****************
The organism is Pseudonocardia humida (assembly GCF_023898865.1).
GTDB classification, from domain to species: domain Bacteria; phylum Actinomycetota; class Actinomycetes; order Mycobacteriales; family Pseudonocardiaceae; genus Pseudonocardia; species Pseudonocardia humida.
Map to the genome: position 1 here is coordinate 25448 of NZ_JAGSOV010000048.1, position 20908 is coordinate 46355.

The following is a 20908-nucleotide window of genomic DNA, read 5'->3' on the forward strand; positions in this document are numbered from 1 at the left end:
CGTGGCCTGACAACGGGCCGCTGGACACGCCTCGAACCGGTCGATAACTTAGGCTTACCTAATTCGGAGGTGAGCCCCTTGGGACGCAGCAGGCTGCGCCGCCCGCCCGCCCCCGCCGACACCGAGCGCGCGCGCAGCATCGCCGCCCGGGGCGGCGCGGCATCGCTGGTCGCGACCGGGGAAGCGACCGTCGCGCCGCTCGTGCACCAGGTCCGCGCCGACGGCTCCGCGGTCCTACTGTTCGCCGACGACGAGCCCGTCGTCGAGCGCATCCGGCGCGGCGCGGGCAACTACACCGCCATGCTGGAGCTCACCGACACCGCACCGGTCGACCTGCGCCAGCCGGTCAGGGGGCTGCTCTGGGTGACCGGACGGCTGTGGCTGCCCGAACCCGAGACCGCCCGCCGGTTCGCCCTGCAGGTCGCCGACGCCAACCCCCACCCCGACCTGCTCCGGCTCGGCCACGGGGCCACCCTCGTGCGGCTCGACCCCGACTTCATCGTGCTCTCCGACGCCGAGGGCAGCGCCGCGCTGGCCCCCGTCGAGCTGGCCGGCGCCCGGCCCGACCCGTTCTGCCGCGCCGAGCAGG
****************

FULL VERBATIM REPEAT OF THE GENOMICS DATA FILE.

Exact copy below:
The organism is Pseudonocardia humida (assembly GCF_023898865.1).
GTDB classification, from domain to species: domain Bacteria; phylum Actinomycetota; class Actinomycetes; order Mycobacteriales; family Pseudonocardiaceae; genus Pseudonocardia; species Pseudonocardia humida.
Map to the genome: position 1 here is coordinate 25448 of NZ_JAGSOV010000048.1, position 20908 is coordinate 46355.

The following is a 20908-nucleotide window of genomic DNA, read 5'->3' on the forward strand; positions in this document are numbered from 1 at the left end:
CGTGGCCTGACAACGGGCCGCTGGACACGCCTCGAACCGGTCGATAACTTAGGCTTACCTAATTCGGAGGTGAGCCCCTTGGGACGCAGCAGGCTGCGCCGCCCGCCCGCCCCCGCCGACACCGAGCGCGCGCGCAGCATCGCCGCCCGGGGCGGCGCGGCATCGCTGGTCGCGACCGGGGAAGCGACCGTCGCGCCGCTCGTGCACCAGGTCCGCGCCGACGGCTCCGCGGTCCTACTGTTCGCCGACGACGAGCCCGTCGTCGAGCGCATCCGGCGCGGCGCGGGCAACTACACCGCCATGCTGGAGCTCACCGACACCGCACCGGTCGACCTGCGCCAGCCGGTCAGGGGGCTGCTCTGGGTGACCGGACGGCTGTGGCTGCCCGAACCCGAGACCGCCCGCCGGTTCGCCCTGCAGGTCGCCGACGCCAACCCCCACCCCGACCTGCTCCGGCTCGGCCACGGGGCCACCCTCGTGCGGCTCGACCCCGACTTCATCGTGCTCTCCGACGCCGAGGGCAGCGCCGCGCTGGCCCCCGTCGAGCTGGCCGGCGCCCGGCCCGACCCGTTCTGCCGCGCCGAGCAGG